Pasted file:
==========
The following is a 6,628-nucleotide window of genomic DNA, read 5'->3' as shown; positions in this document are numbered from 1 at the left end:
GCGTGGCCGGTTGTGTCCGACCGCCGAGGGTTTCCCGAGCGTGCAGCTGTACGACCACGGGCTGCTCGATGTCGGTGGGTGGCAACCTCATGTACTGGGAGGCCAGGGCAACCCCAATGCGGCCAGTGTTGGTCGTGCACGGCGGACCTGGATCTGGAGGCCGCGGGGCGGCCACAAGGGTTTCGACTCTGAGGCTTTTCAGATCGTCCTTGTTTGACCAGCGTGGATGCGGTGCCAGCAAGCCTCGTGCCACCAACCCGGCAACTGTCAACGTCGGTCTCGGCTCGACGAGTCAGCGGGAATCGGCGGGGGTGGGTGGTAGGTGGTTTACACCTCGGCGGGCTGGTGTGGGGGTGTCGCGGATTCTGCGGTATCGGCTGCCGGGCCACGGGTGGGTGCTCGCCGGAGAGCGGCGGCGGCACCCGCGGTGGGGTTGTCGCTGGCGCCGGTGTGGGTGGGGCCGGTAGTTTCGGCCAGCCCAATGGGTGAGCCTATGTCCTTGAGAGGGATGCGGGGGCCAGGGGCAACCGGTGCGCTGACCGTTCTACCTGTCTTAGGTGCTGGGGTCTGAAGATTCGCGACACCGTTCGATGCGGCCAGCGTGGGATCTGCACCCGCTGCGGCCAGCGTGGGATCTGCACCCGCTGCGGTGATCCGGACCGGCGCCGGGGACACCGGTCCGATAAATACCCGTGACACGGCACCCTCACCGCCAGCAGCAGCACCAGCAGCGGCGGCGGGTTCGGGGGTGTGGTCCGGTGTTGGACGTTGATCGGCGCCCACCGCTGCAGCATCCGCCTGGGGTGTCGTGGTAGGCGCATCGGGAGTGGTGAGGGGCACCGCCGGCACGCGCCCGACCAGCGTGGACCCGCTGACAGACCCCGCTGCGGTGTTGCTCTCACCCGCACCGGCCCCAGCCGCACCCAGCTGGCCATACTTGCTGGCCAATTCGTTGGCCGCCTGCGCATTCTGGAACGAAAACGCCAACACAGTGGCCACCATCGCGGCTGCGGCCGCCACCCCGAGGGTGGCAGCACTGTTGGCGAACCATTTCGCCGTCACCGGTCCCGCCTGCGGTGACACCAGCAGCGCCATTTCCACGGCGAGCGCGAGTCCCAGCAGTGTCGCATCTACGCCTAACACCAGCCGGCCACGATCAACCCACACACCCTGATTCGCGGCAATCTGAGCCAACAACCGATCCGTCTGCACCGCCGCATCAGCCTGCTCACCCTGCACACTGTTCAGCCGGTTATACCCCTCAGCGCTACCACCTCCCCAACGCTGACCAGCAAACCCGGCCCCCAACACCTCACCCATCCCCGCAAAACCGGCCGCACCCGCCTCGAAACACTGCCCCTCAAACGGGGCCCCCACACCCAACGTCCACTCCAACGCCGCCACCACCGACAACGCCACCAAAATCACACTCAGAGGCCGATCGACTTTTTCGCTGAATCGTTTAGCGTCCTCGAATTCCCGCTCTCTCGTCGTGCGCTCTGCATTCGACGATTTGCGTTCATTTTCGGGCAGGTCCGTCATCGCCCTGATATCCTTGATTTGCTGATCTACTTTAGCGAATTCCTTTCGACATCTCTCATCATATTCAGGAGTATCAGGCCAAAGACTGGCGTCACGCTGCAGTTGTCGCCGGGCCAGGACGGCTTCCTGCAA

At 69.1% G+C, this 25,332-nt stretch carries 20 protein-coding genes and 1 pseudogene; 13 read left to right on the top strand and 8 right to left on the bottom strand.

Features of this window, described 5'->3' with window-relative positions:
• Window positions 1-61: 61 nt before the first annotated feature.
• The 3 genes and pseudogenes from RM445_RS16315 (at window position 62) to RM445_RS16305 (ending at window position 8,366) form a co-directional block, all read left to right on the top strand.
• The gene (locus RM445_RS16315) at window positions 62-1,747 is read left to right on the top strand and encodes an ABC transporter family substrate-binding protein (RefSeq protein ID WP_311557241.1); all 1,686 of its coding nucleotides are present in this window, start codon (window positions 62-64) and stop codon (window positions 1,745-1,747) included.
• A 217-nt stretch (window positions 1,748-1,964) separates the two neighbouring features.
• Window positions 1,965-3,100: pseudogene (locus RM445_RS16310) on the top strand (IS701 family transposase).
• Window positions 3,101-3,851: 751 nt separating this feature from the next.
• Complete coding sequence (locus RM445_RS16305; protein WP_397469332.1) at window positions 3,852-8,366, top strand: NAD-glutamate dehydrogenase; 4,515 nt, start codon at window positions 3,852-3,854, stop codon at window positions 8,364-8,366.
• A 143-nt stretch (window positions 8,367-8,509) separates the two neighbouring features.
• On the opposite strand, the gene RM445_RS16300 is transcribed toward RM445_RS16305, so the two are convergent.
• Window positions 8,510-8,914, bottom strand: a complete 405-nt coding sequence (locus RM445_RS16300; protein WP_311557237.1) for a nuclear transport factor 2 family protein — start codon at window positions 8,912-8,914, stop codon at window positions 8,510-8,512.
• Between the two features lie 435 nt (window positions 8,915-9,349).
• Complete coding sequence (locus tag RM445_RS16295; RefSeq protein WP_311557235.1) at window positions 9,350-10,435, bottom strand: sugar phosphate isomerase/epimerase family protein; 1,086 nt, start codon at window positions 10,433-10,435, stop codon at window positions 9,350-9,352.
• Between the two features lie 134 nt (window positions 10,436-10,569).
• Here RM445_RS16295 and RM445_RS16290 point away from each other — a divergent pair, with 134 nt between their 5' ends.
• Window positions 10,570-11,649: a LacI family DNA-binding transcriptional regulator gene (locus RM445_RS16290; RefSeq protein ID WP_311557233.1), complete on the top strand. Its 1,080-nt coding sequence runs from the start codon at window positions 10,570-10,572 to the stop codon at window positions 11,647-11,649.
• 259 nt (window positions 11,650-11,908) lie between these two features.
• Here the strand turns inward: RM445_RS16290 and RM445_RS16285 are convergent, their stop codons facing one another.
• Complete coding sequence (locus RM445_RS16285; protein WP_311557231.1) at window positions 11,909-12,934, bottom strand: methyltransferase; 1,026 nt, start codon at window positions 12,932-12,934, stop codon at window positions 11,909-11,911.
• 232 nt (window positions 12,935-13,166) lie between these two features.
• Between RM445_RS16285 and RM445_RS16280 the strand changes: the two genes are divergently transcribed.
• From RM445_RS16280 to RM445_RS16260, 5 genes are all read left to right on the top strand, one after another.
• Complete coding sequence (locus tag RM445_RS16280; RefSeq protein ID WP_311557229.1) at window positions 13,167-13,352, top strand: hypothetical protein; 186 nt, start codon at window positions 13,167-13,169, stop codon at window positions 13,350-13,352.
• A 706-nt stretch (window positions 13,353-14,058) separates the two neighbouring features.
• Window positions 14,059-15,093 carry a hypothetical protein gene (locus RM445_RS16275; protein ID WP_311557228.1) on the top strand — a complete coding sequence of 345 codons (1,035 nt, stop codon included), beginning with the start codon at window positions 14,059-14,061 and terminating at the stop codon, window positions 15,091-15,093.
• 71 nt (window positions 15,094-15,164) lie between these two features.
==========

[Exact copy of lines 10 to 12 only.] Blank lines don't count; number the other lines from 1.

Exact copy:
• Window positions 3,101-3,851: 751 nt separating this feature from the next.
• Complete coding sequence (locus RM445_RS16305; protein WP_397469332.1) at window positions 3,852-8,366, top strand: NAD-glutamate dehydrogenase; 4,515 nt, start codon at window positions 3,852-3,854, stop codon at window positions 8,364-8,366.
• A 143-nt stretch (window positions 8,367-8,509) separates the two neighbouring features.